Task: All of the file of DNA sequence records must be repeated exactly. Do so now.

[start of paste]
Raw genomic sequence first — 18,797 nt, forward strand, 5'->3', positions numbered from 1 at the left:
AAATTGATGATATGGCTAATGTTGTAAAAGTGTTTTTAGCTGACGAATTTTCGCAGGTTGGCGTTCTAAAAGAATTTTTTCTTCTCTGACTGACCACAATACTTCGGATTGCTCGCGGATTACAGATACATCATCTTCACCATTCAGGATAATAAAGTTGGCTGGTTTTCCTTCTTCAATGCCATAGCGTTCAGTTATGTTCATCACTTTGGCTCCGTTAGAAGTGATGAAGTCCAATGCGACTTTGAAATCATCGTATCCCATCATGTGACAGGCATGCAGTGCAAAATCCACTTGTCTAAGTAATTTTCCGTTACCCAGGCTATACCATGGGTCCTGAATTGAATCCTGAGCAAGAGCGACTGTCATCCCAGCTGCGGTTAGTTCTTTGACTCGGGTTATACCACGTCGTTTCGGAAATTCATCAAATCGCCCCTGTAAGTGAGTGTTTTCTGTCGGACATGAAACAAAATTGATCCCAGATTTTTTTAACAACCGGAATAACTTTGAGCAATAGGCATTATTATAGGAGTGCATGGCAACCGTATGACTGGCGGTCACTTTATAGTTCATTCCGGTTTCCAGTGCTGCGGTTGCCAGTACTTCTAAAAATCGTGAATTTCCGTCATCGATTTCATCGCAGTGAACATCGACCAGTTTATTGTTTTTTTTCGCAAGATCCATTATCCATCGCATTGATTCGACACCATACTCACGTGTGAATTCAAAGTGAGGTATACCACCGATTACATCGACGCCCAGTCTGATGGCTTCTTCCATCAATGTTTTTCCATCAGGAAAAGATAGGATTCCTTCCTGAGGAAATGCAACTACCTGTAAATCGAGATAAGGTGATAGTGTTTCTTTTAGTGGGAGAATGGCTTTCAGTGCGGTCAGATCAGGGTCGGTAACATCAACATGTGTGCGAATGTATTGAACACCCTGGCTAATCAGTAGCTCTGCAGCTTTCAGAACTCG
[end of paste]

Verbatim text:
Raw genomic sequence first — 18,797 nt, forward strand, 5'->3', positions numbered from 1 at the left:
AAATTGATGATATGGCTAATGTTGTAAAAGTGTTTTTAGCTGACGAATTTTCGCAGGTTGGCGTTCTAAAAGAATTTTTTCTTCTCTGACTGACCACAATACTTCGGATTGCTCGCGGATTACAGATACATCATCTTCACCATTCAGGATAATAAAGTTGGCTGGTTTTCCTTCTTCAATGCCATAGCGTTCAGTTATGTTCATCACTTTGGCTCCGTTAGAAGTGATGAAGTCCAATGCGACTTTGAAATCATCGTATCCCATCATGTGACAGGCATGCAGTGCAAAATCCACTTGTCTAAGTAATTTTCCGTTACCCAGGCTATACCATGGGTCCTGAATTGAATCCTGAGCAAGAGCGACTGTCATCCCAGCTGCGGTTAGTTCTTTGACTCGGGTTATACCACGTCGTTTCGGAAATTCATCAAATCGCCCCTGTAAGTGAGTGTTTTCTGTCGGACATGAAACAAAATTGATCCCAGATTTTTTTAACAACCGGAATAACTTTGAGCAATAGGCATTATTATAGGAGTGCATGGCAACCGTATGACTGGCGGTCACTTTATAGTTCATTCCGGTTTCCAGTGCTGCGGTTGCCAGTACTTCTAAAAATCGTGAATTTCCGTCATCGATTTCATCGCAGTGAACATCGACCAGTTTATTGTTTTTTTTCGCAAGATCCATTATCCATCGCATTGATTCGACACCATACTCACGTGTGAATTCAAAGTGAGGTATACCACCGATTACATCGACGCCCAGTCTGATGGCTTCTTCCATCAATGTTTTTCCATCAGGAAAAGATAGGATTCCTTCCTGAGGAAATGCAACTACCTGTAAATCGAGATAAGGTGATAGTGTTTCTTTTAGTGGGAGAATGGCTTTCAGTGCGGTCAGATCAGGGTCGGTAACATCAACATGTGTGCGAATGTATTGAACACCCTGGCTAATCAGTAGCTCTGCAGCTTTCAGAACTCG